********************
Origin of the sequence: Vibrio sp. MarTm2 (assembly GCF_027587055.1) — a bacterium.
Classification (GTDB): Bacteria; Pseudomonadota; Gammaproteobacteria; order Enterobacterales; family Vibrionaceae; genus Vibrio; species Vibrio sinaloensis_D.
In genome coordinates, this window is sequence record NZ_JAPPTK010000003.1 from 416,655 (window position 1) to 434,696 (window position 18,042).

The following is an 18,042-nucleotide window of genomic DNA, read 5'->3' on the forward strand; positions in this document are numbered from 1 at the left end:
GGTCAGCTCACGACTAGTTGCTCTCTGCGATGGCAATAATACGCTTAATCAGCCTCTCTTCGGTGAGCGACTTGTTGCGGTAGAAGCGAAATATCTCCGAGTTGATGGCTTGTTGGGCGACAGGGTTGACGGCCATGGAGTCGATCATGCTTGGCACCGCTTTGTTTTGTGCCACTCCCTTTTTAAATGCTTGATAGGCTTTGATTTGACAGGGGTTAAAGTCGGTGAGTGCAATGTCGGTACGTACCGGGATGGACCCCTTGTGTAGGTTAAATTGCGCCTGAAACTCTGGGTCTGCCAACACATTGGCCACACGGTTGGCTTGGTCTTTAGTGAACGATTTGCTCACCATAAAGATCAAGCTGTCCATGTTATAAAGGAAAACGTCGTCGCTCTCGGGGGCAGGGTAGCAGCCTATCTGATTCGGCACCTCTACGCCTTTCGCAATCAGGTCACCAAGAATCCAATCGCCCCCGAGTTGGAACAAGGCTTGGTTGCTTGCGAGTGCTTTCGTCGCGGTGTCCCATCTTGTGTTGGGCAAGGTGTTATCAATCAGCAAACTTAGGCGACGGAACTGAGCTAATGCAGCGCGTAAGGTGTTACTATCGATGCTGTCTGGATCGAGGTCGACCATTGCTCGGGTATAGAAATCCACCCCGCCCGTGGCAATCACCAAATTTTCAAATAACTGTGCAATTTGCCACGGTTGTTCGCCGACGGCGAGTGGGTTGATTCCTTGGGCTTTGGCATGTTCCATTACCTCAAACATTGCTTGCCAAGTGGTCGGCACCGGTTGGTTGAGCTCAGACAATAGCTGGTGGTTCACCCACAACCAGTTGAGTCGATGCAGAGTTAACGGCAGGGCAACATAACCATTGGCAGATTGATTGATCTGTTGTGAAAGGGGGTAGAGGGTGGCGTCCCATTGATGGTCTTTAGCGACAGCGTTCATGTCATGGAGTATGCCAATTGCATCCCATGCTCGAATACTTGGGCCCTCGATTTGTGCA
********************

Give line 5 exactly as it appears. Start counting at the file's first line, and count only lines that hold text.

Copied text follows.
GGTCAGCTCACGACTAGTTGCTCTCTGCGATGGCAATAATACGCTTAATCAGCCTCTCTTCGGTGAGCGACTTGTTGCGGTAGAAGCGAAATATCTCCGAGTTGATGGCTTGTTGGGCGACAGGGTTGACGGCCATGGAGTCGATCATGCTTGGCACCGCTTTGTTTTGTGCCACTCCCTTTTTAAATGCTTGATAGGCTTTGATTTGACAGGGGTTAAAGTCGGTGAGTGCAATGTCGGTACGTACCGGGATGGACCCCTTGTGTAGGTTAAATTGCGCCTGAAACTCTGGGTCTGCCAACACATTGGCCACACGGTTGGCTTGGTCTTTAGTGAACGATTTGCTCACCATAAAGATCAAGCTGTCCATGTTATAAAGGAAAACGTCGTCGCTCTCGGGGGCAGGGTAGCAGCCTATCTGATTCGGCACCTCTACGCCTTTCGCAATCAGGTCACCAAGAATCCAATCGCCCCCGAGTTGGAACAAGGCTTGGTTGCTTGCGAGTGCTTTCGTCGCGGTGTCCCATCTTGTGTTGGGCAAGGTGTTATCAATCAGCAAACTTAGGCGACGGAACTGAGCTAATGCAGCGCGTAAGGTGTTACTATCGATGCTGTCTGGATCGAGGTCGACCATTGCTCGGGTATAGAAATCCACCCCGCCCGTGGCAATCACCAAATTTTCAAATAACTGTGCAATTTGCCACGGTTGTTCGCCGACGGCGAGTGGGTTGATTCCTTGGGCTTTGGCATGTTCCATTACCTCAAACATTGCTTGCCAAGTGGTCGGCACCGGTTGGTTGAGCTCAGACAATAGCTGGTGGTTCACCCACAACCAGTTGAGTCGATGCAGAGTTAACGGCAGGGCAACATAACCATTGGCAGATTGATTGATCTGTTGTGAAAGGGGGTAGAGGGTGGCGTCCCATTGATGGTCTTTAGCGACAGCGTTCATGTCATGGAGTATGCCAATTGCATCCCATGCTCGAATACTTGGGCCCTCGATTTGTGCA